Composer Luciano Michelini has in my opinion created numerous film scores for a wide variety of cinematic genres, even though the Maestro always wrote scores that were wonderfully affecting within the context of supporting and adding depth to the movie and its storyline as well as having a life away from the projects to be enjoyed as an entertaining listening experience, he never seemed to be fully recognised for his ample talents as a composer, arranger and conductor. Yes, there were a handful of scores thet hard and fast Italian film music fans ceased and applauded such as the excellent SECRETS OF A CALL GIRL and LA POLIZIA ACCUSA, IL SERVIZIO SEGRETO UCCIDE and the haunting LA CONQUISTA DI LUNA. But it is a sad fact that he was never truly appreciated until Italian began to re-issue soundtracks onto CD, its thanks to the still ongoing re-release programme that a number of Italian record companies embarked upon that we were lucky enough to get a few wonderful morsels from this composer on compact disc and more recently on digital platforms, but even these are few and far between. One score that I always found interesting was his soundtrack for IL DECAMERONE NERO (1972), this was and still is a beautiful score which is a collaboration between Michelini and African composer performer Banna Sissokha, the album was originally released on the RCA Original Cast label with Michelini’s score occupying side 1 and Sissokha’s music and songs on the B side with a handful of African ethnic tracks. Michelini produced a haunting and rhythmic sounding work that had a central theme based upon the title song from the soundtrack LA REINA BELLA, which is performed by the movies female lead Beryl Cunningham, the lilting and alluring core theme forms the foundation of the instrumental score and Michelini arranged and orchestrated this simple five note motif to form various themes and passages that all contained the basic theme but were elevated and given a new lease of life via the composers clever orchestration, the melodic and rhythmic sound becoming almost mesmerising and hypnotic, giving the already controversial content of the movie an even more steamy and sultry persona. TEMA DI DUVA for example begins with slow and subtle percussion, over which the composer introduces a breathy woodwind solo, this is then embellished by the use of male voices and a definite African vibe throughout, the theme which is a variation of LA REINA BELLA is haunting and attractive, it has to it a light and seductive sound, the composer introducing more choral work as the cue progresses. The theme is reworked later in the score, with female voice and a gasping sounding which is effective and emotive.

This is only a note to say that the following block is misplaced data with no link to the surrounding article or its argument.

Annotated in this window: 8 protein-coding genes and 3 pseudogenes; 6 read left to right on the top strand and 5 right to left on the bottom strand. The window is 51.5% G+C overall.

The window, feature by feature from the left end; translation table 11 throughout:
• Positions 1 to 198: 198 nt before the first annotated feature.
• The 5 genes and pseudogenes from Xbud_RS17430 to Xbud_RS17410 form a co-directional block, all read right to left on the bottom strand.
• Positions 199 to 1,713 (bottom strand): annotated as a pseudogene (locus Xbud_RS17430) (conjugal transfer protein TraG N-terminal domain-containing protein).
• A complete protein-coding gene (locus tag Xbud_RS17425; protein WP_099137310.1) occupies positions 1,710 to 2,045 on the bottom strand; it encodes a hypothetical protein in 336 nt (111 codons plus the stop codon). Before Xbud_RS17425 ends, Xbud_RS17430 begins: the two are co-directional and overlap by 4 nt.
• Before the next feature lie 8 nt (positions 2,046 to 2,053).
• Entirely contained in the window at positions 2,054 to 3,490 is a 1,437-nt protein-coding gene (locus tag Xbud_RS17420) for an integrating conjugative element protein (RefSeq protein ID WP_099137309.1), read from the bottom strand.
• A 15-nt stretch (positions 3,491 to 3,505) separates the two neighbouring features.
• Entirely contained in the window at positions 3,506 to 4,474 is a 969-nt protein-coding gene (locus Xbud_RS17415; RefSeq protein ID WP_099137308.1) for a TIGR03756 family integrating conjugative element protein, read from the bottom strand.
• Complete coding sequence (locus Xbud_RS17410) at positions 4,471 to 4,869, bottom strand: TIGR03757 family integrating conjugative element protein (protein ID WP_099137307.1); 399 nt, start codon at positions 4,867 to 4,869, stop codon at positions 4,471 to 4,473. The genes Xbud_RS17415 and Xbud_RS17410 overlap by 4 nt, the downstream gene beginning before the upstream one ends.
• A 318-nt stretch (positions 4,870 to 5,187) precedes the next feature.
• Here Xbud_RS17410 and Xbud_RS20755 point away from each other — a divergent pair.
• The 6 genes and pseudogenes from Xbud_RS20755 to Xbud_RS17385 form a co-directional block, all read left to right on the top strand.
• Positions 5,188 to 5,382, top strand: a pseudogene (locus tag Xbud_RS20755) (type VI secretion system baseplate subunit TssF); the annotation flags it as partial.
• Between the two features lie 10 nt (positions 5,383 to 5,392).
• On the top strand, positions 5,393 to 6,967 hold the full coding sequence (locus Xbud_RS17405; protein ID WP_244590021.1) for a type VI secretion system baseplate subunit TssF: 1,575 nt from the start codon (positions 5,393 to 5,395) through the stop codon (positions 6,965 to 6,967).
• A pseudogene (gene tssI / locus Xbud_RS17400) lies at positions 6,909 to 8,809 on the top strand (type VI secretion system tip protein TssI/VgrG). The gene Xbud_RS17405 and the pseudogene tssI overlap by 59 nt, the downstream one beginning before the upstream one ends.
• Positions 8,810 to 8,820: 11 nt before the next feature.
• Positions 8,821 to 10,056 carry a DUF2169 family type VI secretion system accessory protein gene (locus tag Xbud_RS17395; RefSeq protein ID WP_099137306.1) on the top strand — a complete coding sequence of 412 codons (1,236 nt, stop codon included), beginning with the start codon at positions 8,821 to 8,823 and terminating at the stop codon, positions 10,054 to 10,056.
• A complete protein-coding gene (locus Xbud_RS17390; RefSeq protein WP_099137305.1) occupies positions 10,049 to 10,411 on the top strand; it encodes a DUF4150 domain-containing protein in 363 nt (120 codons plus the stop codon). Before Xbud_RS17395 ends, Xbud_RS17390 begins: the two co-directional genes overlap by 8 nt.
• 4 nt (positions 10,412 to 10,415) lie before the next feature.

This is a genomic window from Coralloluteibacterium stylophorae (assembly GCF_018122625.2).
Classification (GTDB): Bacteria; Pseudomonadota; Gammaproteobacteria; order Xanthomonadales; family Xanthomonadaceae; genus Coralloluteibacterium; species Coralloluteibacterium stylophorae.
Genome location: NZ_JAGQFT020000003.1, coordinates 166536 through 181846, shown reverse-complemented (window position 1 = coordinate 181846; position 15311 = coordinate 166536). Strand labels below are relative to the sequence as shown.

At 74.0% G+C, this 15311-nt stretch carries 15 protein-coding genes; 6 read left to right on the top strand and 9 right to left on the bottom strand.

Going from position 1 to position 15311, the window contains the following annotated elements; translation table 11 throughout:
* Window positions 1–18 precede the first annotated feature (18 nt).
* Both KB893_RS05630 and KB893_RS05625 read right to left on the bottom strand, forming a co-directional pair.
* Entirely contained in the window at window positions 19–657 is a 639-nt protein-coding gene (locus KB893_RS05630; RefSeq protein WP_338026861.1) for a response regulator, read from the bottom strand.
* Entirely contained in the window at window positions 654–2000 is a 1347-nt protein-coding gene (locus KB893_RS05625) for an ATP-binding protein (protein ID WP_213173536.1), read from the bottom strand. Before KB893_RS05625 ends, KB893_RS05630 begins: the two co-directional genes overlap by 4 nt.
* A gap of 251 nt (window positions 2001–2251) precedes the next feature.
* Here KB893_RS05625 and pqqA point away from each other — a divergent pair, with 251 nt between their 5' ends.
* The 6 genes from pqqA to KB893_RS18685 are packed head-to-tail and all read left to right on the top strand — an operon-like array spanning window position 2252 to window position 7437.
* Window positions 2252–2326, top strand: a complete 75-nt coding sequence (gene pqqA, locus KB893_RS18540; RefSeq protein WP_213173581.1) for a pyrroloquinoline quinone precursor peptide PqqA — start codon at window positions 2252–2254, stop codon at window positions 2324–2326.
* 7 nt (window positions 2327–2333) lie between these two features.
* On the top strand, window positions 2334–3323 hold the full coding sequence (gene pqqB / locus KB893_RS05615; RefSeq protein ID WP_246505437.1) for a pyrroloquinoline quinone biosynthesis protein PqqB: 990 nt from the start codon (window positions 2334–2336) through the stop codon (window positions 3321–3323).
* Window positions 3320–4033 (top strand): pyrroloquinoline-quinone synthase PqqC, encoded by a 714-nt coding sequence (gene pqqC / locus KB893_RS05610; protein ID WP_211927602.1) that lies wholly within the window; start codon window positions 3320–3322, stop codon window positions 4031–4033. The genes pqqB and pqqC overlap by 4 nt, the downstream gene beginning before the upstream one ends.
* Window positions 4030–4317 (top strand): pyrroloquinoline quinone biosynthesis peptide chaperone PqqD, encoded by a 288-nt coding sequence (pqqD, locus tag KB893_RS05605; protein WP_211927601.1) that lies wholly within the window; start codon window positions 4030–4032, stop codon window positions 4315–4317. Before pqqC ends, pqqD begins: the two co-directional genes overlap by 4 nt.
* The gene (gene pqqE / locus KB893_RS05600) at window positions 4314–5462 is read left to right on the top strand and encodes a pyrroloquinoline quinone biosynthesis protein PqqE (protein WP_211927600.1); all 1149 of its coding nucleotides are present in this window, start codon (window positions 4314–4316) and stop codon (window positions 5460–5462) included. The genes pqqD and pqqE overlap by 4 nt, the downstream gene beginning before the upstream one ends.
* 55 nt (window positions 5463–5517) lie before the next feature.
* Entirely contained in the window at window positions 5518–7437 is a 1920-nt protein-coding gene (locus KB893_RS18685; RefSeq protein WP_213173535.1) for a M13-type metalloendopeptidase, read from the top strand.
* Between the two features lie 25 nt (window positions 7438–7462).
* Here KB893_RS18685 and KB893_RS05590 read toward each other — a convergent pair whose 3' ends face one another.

One of my favourite cues from the score is La Foresta Dell’Amore, again a variation of the central theme, but given an even more delicate and air of fragility via earthy but tranquil sounding woodwind, that are underlined by an easy-going percussive backing. There are too a handful of instrumental versions of the vocal, again earthy sounding flute combines with subdued percussion to create a steamy sounding piece. This is probably score that many have looked at and decided not to add it their collection, my advice, have a re-think it’s worth checking out. Released on GDM/LEGEND in Italy it has eye arresting art work with the original LP cover acting as the front art picture of the CD release, good sound quality too, contains the original LP tracks and 12 bonus tracks which were previously unreleased cues.